Solitude

I don’t remember when loneliness became solitudebut I do remember when solitude became wingsthat lifted me in softnessbeyond the sigh of the dayacross a landscape of quiet sunshineabove a sky with no horizon Diana Cawfield

Field Notes from an Unintentional Birder: A Memoir, by Julia Zarankin

This is a book of personal essays, in which various aspects of Zarankin’s extensive birding activities remind her of various things about herself. (Birds, in other words, are often treated as means, rather than an end.) I found some pieces wonderfully well-written, others not so much (the one concerning which bird she would like to…

The Regency Effect

The ease with which your writing flows at a residential FreefallWriting™ workshop is due at least in part to the phenomenon known as “the recency effect” – the fact that whatever we have experienced most recently will tend to be uppermost in our thoughts. When there are no interruptions between sleep, in which your subconscious predominates, and…

Birds of America, by Mary McCarthy

It’s time to pull unread books from the cottage shelves, and this summer, Birds of America came to hand. Written in 1965, it follows the thoughts of young Peter Levi, a half-Jewish, half-European American, who is attempting to live his life by Kant’s Categorical Imperative: to treat other people as an end, rather than as a means,…

August 2021, Prizes and Publications

In stories: British writer Geoff Mead’s short story, Room 1-0-1, written during this year’s Poulstone/Treowen workshop, was published in The Phare Literary Magazine’s Summer Edition: https://www.thephare.com/short-stories/room-1-0-1-  Australian Rashida Murphy has had a collection of short stories which “mostly all had their beginnings in Freefall” shortlisted for the Carmel Bird Digital Literary Award. She is also writing personal essays,…

Open Out those Pivotal Moments

  All too often, in autobiographical writing, I see writers dodge the knotty, meaningful moments when they changed their minds about something significant. Yes, those moments often feel hard to write about. But if you open out those pivotal moments, you’ll find they’re the places that most clearly show your reader who their subject is..…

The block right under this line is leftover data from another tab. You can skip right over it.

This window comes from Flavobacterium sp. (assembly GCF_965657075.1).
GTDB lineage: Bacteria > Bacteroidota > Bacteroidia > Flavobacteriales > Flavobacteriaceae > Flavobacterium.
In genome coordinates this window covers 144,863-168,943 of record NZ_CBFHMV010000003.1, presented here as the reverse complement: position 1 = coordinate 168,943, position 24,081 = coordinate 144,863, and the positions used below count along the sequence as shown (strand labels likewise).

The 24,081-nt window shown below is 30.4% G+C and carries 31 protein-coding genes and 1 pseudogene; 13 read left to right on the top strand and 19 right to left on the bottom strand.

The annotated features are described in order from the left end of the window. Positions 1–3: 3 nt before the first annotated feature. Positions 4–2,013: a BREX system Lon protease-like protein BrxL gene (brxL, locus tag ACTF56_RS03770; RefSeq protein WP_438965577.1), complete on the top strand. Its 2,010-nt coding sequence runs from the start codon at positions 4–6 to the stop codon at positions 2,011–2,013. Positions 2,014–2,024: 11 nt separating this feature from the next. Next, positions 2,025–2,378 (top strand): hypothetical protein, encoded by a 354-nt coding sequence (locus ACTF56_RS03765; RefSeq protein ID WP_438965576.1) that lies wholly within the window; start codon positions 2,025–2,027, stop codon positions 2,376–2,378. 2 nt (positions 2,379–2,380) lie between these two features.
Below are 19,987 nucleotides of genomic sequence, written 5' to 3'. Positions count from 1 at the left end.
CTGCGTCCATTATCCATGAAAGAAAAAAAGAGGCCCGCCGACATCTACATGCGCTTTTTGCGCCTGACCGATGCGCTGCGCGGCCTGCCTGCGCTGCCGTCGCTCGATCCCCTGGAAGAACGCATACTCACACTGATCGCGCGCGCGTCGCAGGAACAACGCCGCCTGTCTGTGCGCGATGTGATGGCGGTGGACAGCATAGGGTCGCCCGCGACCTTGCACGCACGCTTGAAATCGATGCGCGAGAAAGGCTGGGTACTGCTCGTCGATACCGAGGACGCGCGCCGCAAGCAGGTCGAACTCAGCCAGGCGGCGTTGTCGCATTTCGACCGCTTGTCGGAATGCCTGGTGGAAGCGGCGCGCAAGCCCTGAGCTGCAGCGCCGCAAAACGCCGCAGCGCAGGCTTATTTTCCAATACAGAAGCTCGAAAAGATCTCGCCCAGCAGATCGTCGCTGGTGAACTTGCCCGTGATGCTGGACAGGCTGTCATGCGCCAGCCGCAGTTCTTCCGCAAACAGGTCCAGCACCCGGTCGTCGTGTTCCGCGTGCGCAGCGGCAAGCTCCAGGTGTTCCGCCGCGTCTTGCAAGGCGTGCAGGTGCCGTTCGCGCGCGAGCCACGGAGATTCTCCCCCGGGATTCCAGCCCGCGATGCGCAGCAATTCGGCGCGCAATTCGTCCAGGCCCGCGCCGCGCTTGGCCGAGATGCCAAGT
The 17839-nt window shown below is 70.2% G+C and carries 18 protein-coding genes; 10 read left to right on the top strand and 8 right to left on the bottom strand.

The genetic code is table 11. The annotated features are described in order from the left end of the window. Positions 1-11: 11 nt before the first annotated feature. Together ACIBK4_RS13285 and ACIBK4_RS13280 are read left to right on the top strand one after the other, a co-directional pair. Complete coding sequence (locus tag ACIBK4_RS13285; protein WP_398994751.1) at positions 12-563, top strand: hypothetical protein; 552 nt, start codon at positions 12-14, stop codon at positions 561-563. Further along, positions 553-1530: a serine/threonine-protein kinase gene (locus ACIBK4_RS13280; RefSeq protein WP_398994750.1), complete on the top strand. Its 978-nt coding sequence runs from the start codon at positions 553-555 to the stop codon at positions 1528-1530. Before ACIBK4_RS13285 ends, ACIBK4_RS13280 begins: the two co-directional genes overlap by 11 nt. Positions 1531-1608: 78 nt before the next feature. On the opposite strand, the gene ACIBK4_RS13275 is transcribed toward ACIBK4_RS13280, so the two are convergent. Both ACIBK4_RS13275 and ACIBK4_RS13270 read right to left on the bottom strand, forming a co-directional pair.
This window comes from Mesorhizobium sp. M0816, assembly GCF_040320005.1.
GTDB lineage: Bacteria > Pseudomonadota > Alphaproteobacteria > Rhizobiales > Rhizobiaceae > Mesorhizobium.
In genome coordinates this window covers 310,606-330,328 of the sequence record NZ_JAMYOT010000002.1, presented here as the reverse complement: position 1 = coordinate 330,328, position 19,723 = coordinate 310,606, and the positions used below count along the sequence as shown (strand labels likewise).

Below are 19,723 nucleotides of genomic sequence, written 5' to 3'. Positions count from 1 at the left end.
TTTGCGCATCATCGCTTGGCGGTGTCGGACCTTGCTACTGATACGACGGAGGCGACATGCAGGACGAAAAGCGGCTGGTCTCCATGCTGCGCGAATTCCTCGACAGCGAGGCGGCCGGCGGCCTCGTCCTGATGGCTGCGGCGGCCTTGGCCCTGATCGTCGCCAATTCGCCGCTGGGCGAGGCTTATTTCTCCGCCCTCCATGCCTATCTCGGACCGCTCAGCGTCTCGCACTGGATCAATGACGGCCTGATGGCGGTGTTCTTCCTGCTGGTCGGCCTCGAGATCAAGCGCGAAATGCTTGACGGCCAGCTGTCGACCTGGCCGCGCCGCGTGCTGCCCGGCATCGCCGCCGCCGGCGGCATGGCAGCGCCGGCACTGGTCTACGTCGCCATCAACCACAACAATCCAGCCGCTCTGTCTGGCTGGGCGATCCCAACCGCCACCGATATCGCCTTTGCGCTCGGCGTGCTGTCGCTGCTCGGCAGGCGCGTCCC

Writing is a Process

Writing Is a Process (that Your Inner Critic Treats as a Product) Do you ever feel suddenly convinced that you can’t write one more word (of your novel, memoir, Ph.D. thesis, etc.) without going back to revise what you’ve already written? Suddenly you’re walking in cement boots, dragging your way forward. “Go back!” your inner…

She Turned Her Head Away by Patricia Moffat.

She Turned Her Head Away by Patricia Moffat.  Subtitled “An Adoption Memoir”, this book is in fact so much more than that. Sometimes it reads like an intelligent whodunit (as the author pursues the trail of her birth-mother), sometimes like an insightful psychological novel. And on every page, it provides what I think I primarily…

Welcome Discouragement

To be open to writing is to be open to all the familiar parts of the writing process: the elation, the discouragement, and all that lies between.  Welcome discouragement.  Without it, you’ll get nowhere, even though it can be the hardest of your old friends to love.

Poem: A Center

You must hold your quiet center, where you do what only you can do. If others call you a maniac or a fool, just let them wag their tongues.  If some praise your perseverance,  don’t feel too happy about it — only solitude is a lasting friend.   You must hold your distant center. Don’t…

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